For example, the Regional Connector stations could easily link with the basement levels of some of the downtown buildings already existing along the route. Metro wouldn’t build the shops, but they could provide passages.

  3. Julie: Japan makes private transit work by tolling all the roads, so that roads are more expensive than transit.

    If you’re ready to convert all the expressways in the country, and many of the boulevards, to tollways, we can have private transit back. Are you ready?

  4. Less taxes is better makes a good point.

    If private companies in Asia can make transit profitable there’s no reason why it can’t be applied here to reduce the size of government.

    For whatever millions we spend every year trying to make transit work with taxes and failing at it, we’d better off to sell it off to those that can make it work. If Japan can make transit work without taxes and purely just on profits alone, just sell it off to the Japanese private companies. Some may say that’s selling out to the Japanese, but those that did it failed to figure out how to make it work so the blame rests on themselves.

    The less burden there is on government, that means more funds available for things like funding our schools and our children’s future.

  5. @ Metro is prejudiced.

    i don’t think the Source should expend resources on covering other transit agencies. Primarily they s/b doing outreach to the communities LACMTA is supposed to be serving.

    The Source should do more coverage on national transit policy making because it has a great impact on local transportation and transit.

    If information about rapid transit systems in other cities or in other countries is desired, there are FAR better sources (no pun intended) on the World Wide Web. Just for starters, Wikipedia has a wealth of information about virtually every transit agency and transportation company in the world and Youtube must have thousands of user uploaded videos of virtually every transportation system and mode in the world, let alone every mass transit metro. My youtube favorites are the Mumbai Suburban Railway and the Chicago EL. Subways do not lend themselves to videography. If you have seen one subway train or subway station youtube video, you have seen them all. The only exception, IMHO, are the subway stations of Russia and the Ukraine. They are like art palaces.

    Transit in East Asian Countries and transit in the United States are totally different.

    A better and more relevant question is why is public transit usage higher in Canadian and Australian cities than the USA? Both countries have just as high car ownership, are just as big geographically, but have far smaller national populations. Public transit usage s/b lower. It isn’t.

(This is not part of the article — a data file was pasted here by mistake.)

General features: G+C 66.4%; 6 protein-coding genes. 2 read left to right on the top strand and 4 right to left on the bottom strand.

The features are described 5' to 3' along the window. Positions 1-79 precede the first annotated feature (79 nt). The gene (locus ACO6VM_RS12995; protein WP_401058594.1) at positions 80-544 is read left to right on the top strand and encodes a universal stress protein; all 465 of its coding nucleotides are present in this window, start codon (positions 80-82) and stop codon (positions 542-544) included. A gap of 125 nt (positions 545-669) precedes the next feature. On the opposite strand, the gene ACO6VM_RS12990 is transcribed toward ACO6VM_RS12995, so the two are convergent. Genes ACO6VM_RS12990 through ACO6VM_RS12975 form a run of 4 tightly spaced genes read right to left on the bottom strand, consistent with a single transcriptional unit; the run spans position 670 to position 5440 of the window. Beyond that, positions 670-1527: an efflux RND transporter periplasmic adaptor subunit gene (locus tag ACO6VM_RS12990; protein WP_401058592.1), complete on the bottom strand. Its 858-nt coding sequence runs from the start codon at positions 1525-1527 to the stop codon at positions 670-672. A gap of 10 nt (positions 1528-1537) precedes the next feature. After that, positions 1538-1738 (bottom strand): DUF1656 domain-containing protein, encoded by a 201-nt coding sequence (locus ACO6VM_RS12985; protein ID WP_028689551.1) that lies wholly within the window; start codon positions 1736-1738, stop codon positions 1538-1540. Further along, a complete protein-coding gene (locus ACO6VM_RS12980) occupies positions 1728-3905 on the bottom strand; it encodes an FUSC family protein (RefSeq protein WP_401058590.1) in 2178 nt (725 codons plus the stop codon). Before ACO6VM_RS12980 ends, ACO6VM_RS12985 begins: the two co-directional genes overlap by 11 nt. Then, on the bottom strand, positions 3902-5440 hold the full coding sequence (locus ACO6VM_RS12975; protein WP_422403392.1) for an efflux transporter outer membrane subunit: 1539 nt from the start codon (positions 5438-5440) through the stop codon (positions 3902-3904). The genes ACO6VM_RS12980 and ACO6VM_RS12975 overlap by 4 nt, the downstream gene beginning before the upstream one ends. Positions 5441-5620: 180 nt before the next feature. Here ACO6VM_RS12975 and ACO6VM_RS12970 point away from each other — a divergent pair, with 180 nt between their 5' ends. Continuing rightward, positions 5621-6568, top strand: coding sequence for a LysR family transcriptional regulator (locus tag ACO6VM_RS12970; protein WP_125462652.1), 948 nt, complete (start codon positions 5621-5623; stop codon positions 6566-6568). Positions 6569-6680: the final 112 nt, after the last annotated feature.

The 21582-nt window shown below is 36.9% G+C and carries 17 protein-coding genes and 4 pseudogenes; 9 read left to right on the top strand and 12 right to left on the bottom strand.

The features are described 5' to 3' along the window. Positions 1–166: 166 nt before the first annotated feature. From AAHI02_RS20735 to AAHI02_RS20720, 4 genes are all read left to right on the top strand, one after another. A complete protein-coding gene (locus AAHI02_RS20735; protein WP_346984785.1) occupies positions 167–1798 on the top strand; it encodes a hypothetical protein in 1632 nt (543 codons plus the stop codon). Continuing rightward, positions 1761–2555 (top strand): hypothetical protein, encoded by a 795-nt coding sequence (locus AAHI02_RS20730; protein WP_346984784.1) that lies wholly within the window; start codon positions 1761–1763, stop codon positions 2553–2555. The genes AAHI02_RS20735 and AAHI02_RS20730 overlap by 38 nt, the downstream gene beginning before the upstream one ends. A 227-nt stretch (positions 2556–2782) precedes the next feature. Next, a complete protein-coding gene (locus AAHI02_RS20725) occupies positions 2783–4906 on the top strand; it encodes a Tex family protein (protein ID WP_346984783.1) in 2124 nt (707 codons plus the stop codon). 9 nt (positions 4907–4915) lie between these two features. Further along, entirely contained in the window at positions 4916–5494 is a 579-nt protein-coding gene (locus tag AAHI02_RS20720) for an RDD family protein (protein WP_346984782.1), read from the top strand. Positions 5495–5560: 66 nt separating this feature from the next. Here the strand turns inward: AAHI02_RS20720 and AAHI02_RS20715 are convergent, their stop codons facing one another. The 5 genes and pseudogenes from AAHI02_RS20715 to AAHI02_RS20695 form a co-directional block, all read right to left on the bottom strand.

Americans stay in their cars, even with gridlocked highways, and resist using or even supporting public transit (Prop R notwithstanding). I don’t consider a few light rail lines or a BRT line like in Los Angeles and other american cities to be much more than a token effort. Research on the www shows this is uniquely American.

  6. I don’t see anything wrong with Metro making a profit. If anything, if they were to become profitable, that’s one less thing that the LA can relieve their backs off of tax subsidies and make more budget available for other things like education.

    As it stands now, budget is limited and whatever tax subsidies that is needed to keep transit running is essentially robbing Peter to pay Paul; more tax used on transit means some other thing like education or funding for fire fighters or so get cut and so on. It’s better to make Metro profitable and sustain itself on its own so this can get spun out of government’s shoulders so taxes can then be focuses on other things like education.

    If the US Post Office can compete with FedEx and UPS, I don’t see why Metro can compete with private transit on an equal playing field. This the United States of America, not Soviet Russia. Competition, profits, and service is what drove this nation to success, not socialism which makes everyone poorer.

    It’s time to rethink public transit in LA. If the rest of the US doesn’t seem to be heading that way, there’s no reason why we should follow their spiral of death.

  7. From what I’ve read (which is, I admit, not exhaustive), the reason many Asian systems run at break-even or better is because they use income from real estate holdings to subsidize their transit operations. In Japan, for example, some of the rail companies include department stores at their stations, so the agency gets landlord income. If you want Metro to get into the real estate business (or some other profit-making business) to subsidize their transit operations, that’s a conversation that might be worth having. However, you’d run up against a buzz saw of opposition about Metro “competing” with private enterprise. Plus, anytime government does something that earns a profit, the first cry heard is, “Sell it!” (see Conrail or Acela) So what will it be?